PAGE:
Fun Fact: A Roman plane was found in England in 2000 with an iron frame and ivory infill.
An interesting point about these woods is that to the modern eye - or my eye in particular - these woods aren't worth the hype. The Norris shoulder and bullnose planes above, which are essentially untouched since they came from the factory in the 1930's, feature Ebony and Rosewood. The Ebony looks like black plastic. The Rosewood is also very plain. Brazilian Rosewood sometimes has great grain, but most of the Brazilian Rosewood tool handles I have are pretty plain. Ebony, if properly selected, is stable and can make a good straight rule and other drafting instruments. Macasscar Ebony can have wonderful figure but it wasn't typically used for tools.
This brings us to the king of exotic materials: Ivory.
Ivory is the dried and seasoned tusk (from elephants, walruses, warthogs, etc.) Elephant ivory was the most prized because it was the largest, but walrus, mastodon, and a host of other ivories were popular. For tools, African elephant ivory was used the most because it comes in larger pieces and when dried properly it is the whitest. It was used for all sorts of decorative purposes. Just about every kind of tool was made at least once with an ivory handle, typically for presentation. Ivory was almost always used for the sheer luxury and decorative aspect. One exception: rules of various kinds used in drafting took advantage of ivory's particular suitability for precision rules. The picture features a folding ivory rules, but focus instead on the picture's six inch ruler that is part of the portable drafting kit. Ivory has three characteristics that made it a perfect material for precision rules: first, as long as you properly season the ivory, you could make thin, very slightly flexible, rulers that would stay pretty flat. Second, ivory is hard and brittle and you can scratch a distinct fine line on it for measuring. Finally, ivory's white color means fine markings are easy to see. Even the best boxwood rules cannot take as fine a line, or are as readable.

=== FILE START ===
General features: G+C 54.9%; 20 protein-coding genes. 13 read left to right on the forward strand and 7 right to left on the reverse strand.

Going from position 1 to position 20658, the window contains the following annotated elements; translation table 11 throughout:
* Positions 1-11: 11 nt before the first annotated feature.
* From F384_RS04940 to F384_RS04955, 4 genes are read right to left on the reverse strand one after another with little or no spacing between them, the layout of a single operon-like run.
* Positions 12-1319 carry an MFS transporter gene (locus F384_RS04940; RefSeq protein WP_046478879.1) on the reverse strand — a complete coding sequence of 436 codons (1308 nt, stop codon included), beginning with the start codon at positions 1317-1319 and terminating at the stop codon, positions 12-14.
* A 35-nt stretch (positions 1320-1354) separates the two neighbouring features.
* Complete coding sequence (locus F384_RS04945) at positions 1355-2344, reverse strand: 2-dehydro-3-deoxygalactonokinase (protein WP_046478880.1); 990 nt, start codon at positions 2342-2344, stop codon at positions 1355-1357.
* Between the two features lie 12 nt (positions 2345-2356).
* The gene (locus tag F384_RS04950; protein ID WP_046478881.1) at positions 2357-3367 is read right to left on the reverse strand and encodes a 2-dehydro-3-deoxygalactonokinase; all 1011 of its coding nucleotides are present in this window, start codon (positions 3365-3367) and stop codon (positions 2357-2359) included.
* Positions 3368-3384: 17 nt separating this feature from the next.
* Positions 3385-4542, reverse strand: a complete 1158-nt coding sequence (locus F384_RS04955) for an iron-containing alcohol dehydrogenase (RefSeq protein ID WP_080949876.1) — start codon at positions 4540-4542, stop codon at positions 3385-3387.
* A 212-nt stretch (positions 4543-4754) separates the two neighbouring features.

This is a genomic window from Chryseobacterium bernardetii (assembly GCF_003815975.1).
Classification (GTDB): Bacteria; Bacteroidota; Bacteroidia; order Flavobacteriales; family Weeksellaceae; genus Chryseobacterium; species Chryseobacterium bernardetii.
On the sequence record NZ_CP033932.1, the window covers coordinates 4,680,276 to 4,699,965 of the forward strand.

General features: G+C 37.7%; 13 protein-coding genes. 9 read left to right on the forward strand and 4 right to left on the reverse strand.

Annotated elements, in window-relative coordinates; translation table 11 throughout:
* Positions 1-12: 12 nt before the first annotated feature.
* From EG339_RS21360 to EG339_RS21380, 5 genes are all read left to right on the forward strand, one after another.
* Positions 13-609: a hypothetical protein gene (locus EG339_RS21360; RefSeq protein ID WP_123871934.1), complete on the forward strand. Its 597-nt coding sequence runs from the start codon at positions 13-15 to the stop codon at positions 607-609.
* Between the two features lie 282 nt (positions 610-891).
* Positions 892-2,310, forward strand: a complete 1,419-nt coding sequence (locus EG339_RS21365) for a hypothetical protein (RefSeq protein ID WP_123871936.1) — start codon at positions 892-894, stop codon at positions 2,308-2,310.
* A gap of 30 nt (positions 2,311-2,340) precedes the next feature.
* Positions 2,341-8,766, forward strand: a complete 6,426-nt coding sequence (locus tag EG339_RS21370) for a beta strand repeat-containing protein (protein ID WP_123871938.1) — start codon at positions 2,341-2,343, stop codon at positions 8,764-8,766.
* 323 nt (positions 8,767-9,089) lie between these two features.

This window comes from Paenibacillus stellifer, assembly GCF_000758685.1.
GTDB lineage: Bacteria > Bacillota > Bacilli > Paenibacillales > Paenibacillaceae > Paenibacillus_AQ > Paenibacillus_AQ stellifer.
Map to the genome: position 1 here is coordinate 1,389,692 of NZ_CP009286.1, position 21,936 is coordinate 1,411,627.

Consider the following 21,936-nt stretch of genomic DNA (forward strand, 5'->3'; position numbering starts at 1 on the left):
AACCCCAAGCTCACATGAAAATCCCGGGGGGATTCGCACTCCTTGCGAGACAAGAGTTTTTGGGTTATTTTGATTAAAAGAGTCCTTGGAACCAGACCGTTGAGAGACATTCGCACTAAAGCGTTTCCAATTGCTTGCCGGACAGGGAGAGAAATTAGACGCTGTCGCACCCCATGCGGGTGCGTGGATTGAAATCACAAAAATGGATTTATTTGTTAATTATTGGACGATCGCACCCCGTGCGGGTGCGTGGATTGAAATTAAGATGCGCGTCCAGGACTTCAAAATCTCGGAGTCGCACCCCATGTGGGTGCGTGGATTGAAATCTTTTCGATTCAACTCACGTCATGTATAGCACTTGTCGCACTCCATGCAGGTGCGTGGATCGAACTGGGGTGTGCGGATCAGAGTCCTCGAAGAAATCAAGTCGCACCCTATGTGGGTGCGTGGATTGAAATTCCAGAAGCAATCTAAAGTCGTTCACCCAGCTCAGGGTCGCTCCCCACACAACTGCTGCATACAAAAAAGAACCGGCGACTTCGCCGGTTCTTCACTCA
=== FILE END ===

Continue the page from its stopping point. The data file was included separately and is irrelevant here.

The final material in my list is sharkskin -- or Shagreen, as it is also called. The portable drafting case above, which dates from the late 18th century, is actually made of thick paper and paper compartments covered on the outside with a sharkskin layer. Shagreen was commonly used on high end instruments and cases to give not only a waterproof backing but also a textured surface that gave a nice grip.
I have also seen Japanese saws with sharkskin handles.
The first real draft of this blog entry ended or rather stopped with the line above. I like my blog entries to have an ending. A summary. A big point. A sales pitch. Something, anything to tie it all together so I can bring down the curtain and turn the page.
But I am stumped. And that maybe the best conclusion to this blog entry. The materials listed here were expensive and exotic in their own time. Today they are mostly not commercially available, and in many cases ethically challenged. I think knowing why they were once used has historical interest. However, in most cases the tools in question aren't a grand example of craftsmanship - just a standard design in different fancier material. The tools survived the ravages of time because being expensive and in many cases primarily presentation tools, they were put in a drawer and left there. For the modern maker they are at best an attractive anachronism. In the few cases where stability was important these materials are a ringing endorsement of the invention of plastic. I find them cool to look at but I don't learn anything new about tool design from them.